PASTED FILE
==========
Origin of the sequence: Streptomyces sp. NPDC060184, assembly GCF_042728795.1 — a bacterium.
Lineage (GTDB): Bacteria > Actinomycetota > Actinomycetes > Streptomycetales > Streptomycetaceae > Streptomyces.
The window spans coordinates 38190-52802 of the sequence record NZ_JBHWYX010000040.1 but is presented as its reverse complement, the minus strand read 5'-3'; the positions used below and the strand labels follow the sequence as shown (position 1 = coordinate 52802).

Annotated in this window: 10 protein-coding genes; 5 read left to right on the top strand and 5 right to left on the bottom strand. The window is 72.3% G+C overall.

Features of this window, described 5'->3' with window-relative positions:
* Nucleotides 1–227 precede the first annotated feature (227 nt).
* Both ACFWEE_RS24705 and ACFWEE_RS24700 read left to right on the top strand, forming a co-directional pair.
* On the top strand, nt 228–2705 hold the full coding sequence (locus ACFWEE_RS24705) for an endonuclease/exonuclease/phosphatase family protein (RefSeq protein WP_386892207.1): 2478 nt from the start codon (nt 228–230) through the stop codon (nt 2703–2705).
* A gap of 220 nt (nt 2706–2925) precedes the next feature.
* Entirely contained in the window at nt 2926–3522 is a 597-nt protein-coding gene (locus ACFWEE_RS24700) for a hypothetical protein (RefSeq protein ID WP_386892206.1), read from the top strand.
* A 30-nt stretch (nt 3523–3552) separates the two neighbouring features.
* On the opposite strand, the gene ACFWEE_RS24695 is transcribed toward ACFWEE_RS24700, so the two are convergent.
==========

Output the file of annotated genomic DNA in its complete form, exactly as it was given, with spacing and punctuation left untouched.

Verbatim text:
Origin of the sequence: Streptomyces sp. NPDC060184, assembly GCF_042728795.1 — a bacterium.
Lineage (GTDB): Bacteria > Actinomycetota > Actinomycetes > Streptomycetales > Streptomycetaceae > Streptomyces.
The window spans coordinates 38190-52802 of the sequence record NZ_JBHWYX010000040.1 but is presented as its reverse complement, the minus strand read 5'-3'; the positions used below and the strand labels follow the sequence as shown (position 1 = coordinate 52802).

Annotated in this window: 10 protein-coding genes; 5 read left to right on the top strand and 5 right to left on the bottom strand. The window is 72.3% G+C overall.

Features of this window, described 5'->3' with window-relative positions:
* Nucleotides 1–227 precede the first annotated feature (227 nt).
* Both ACFWEE_RS24705 and ACFWEE_RS24700 read left to right on the top strand, forming a co-directional pair.
* On the top strand, nt 228–2705 hold the full coding sequence (locus ACFWEE_RS24705) for an endonuclease/exonuclease/phosphatase family protein (RefSeq protein WP_386892207.1): 2478 nt from the start codon (nt 228–230) through the stop codon (nt 2703–2705).
* A gap of 220 nt (nt 2706–2925) precedes the next feature.
* Entirely contained in the window at nt 2926–3522 is a 597-nt protein-coding gene (locus ACFWEE_RS24700) for a hypothetical protein (RefSeq protein ID WP_386892206.1), read from the top strand.
* A 30-nt stretch (nt 3523–3552) separates the two neighbouring features.
* On the opposite strand, the gene ACFWEE_RS24695 is transcribed toward ACFWEE_RS24700, so the two are convergent.